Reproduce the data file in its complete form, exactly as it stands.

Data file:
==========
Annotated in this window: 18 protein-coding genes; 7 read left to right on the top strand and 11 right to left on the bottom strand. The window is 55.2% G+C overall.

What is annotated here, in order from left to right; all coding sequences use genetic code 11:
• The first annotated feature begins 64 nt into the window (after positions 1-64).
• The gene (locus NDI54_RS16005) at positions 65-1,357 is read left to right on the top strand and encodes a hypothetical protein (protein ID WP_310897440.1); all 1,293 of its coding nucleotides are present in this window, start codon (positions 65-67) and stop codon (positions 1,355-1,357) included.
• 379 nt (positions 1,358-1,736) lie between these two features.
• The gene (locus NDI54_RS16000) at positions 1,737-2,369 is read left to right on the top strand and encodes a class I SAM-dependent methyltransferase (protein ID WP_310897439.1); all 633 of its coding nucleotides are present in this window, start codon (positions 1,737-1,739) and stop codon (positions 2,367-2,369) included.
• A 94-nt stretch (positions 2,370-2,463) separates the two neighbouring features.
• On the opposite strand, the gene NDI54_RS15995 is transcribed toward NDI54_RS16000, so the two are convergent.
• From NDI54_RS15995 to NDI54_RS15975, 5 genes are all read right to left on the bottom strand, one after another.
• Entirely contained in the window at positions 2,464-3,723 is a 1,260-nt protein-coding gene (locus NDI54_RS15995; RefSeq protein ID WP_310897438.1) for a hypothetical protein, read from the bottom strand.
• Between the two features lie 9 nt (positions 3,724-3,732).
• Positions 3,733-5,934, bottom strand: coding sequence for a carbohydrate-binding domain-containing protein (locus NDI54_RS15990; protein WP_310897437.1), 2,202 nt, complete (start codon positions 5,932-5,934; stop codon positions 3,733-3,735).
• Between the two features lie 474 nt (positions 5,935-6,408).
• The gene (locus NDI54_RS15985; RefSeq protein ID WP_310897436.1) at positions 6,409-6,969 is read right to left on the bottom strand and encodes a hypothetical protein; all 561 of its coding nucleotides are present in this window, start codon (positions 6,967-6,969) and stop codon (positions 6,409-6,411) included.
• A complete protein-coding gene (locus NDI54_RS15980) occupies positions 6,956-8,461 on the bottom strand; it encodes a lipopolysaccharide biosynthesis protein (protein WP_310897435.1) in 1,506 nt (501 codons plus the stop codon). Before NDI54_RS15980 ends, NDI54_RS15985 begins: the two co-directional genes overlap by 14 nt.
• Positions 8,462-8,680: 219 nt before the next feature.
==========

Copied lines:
Annotated in this window: 18 protein-coding genes; 7 read left to right on the top strand and 11 right to left on the bottom strand. The window is 55.2% G+C overall.

What is annotated here, in order from left to right; all coding sequences use genetic code 11:
• The first annotated feature begins 64 nt into the window (after positions 1-64).
• The gene (locus NDI54_RS16005) at positions 65-1,357 is read left to right on the top strand and encodes a hypothetical protein (protein ID WP_310897440.1); all 1,293 of its coding nucleotides are present in this window, start codon (positions 65-67) and stop codon (positions 1,355-1,357) included.
• 379 nt (positions 1,358-1,736) lie between these two features.
• The gene (locus NDI54_RS16000) at positions 1,737-2,369 is read left to right on the top strand and encodes a class I SAM-dependent methyltransferase (protein ID WP_310897439.1); all 633 of its coding nucleotides are present in this window, start codon (positions 1,737-1,739) and stop codon (positions 2,367-2,369) included.
• A 94-nt stretch (positions 2,370-2,463) separates the two neighbouring features.
• On the opposite strand, the gene NDI54_RS15995 is transcribed toward NDI54_RS16000, so the two are convergent.
• From NDI54_RS15995 to NDI54_RS15975, 5 genes are all read right to left on the bottom strand, one after another.
• Entirely contained in the window at positions 2,464-3,723 is a 1,260-nt protein-coding gene (locus NDI54_RS15995; RefSeq protein ID WP_310897438.1) for a hypothetical protein, read from the bottom strand.
• Between the two features lie 9 nt (positions 3,724-3,732).
• Positions 3,733-5,934, bottom strand: coding sequence for a carbohydrate-binding domain-containing protein (locus NDI54_RS15990; protein WP_310897437.1), 2,202 nt, complete (start codon positions 5,932-5,934; stop codon positions 3,733-3,735).
• Between the two features lie 474 nt (positions 5,935-6,408).
• The gene (locus NDI54_RS15985; RefSeq protein ID WP_310897436.1) at positions 6,409-6,969 is read right to left on the bottom strand and encodes a hypothetical protein; all 561 of its coding nucleotides are present in this window, start codon (positions 6,967-6,969) and stop codon (positions 6,409-6,411) included.
• A complete protein-coding gene (locus NDI54_RS15980) occupies positions 6,956-8,461 on the bottom strand; it encodes a lipopolysaccharide biosynthesis protein (protein WP_310897435.1) in 1,506 nt (501 codons plus the stop codon). Before NDI54_RS15980 ends, NDI54_RS15985 begins: the two co-directional genes overlap by 14 nt.
• Positions 8,462-8,680: 219 nt before the next feature.